Hitler’s coterie of leaders, like our liberal politicians, were variously concerned about animal rights, vegetarianism and a wholesale concern for doing good for the benefit of all. They believed they knew what was best. Anyone with a contrary view was, by definition a subversive threat. They also formed strong links with big business, just as today’s liberal political class has forged common cause ties with the corporate world. Perhaps the crowning achievement of the new liberal political class has been the cross-party merging of self-interest (staying in government), making the people, as voters, largely irrelevant to the prosecution and preservation of power. The seamless policy positions of different parties emasculates the popular franchise.
Below these outward manifestations of a fascist-cum-Nazi approach lies the foundational belief in what Jonah Goldberg calls ‘tribal community’ and the ‘ideology of power’. As Goldberg explains, it is not enough to call fascism evil. Its real seductiveness was “its appeal to community” and therein lies its danger. This is not to say all liberals are consciously fascist, but what is true is that the liberal ideology naturally defaults to ways and means that are both socialist and fascist. Like Hitler, Mussolini and Lenin, humanist liberals have an unshakable faith in the capacity of enlightened centralised power and expert analysis, to do communities good – on terms favourable, first and foremost, to the political class. Their way is the right way and we all must walk in it. From there it is a short step to assume that social and economic advances must depend on a benevolent state, controlled by an elite class enlightened with a liberal world view. Dissenting views, given the indisputable right-ness of the liberal cause, are intolerable. Human rights and democracy can no more survive in this environment than a mouse in a cat house. The god-state must be worshipped with subservient acquiescence.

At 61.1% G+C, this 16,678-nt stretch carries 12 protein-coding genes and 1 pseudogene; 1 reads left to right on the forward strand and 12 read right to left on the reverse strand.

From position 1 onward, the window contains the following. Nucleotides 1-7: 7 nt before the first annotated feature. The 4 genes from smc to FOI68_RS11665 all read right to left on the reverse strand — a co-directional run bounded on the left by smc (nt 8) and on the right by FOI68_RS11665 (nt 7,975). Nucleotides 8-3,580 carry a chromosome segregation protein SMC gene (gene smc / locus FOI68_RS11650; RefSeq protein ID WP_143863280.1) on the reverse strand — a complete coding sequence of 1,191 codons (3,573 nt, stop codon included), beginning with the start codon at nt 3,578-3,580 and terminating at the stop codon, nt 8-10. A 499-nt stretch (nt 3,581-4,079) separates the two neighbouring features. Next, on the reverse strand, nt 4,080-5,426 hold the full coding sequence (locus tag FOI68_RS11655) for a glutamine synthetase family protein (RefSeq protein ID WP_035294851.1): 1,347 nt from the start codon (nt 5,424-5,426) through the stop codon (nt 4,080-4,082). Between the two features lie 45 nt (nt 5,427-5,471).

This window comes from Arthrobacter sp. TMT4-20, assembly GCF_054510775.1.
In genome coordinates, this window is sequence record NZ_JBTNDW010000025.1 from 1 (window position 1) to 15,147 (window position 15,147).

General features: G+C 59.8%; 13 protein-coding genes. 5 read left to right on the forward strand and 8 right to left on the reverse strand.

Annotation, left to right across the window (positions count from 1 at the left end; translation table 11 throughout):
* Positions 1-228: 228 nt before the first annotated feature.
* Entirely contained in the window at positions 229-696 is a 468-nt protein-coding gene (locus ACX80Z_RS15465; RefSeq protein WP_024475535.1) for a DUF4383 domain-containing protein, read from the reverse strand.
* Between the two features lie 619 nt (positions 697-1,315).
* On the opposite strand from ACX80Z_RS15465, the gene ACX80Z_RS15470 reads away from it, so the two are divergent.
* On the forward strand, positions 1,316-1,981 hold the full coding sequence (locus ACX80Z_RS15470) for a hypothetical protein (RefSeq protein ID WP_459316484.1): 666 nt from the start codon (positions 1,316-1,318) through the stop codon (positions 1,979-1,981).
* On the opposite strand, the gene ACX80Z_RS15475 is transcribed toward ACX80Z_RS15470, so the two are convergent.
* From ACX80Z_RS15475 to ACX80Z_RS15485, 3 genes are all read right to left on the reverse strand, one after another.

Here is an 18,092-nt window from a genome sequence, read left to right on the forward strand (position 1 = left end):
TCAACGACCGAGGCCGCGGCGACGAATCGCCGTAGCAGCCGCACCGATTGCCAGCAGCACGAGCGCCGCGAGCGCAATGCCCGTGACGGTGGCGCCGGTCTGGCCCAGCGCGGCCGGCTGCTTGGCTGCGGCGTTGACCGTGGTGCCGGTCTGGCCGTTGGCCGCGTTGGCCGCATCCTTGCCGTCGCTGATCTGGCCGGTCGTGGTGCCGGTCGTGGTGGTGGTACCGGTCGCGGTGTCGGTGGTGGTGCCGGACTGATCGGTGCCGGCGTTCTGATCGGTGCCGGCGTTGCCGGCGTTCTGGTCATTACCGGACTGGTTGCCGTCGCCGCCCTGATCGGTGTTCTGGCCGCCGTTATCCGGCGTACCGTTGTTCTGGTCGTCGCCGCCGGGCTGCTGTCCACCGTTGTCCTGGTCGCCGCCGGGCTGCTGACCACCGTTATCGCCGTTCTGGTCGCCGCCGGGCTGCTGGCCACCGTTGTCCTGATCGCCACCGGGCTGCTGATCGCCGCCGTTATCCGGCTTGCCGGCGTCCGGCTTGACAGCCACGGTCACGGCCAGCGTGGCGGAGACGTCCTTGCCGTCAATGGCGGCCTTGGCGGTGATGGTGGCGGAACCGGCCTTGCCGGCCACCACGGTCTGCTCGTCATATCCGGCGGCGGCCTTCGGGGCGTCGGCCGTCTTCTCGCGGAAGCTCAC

James Ostrowski, in Progressivism: A Primer on the Idea Destroying America (2014) describes liberalism as a blinded political ideology with no rational basis that sees its repeated policy failures, not as a reason for abandoning those policies, but as the rationale for expanding commitment to them – higher taxes, more debt and an ever increasing determination to maintain them in the face of criticism and rational argument. Political parties across the western world, once tilted towards classical conservatism, have all betrayed their values for this modus operandi. Democracy as a system of human liberty is corrupted to become the means to coercive control that ignores the huge social cost of both democratic and policy failure. There are no limiting controls on this political pathology. At some point it will have to be overthrown or it will become totalitarian and violent in the protection of itself. It is now common for free speech to be thwarted by politicians or judges in the protection of liberal dogmas.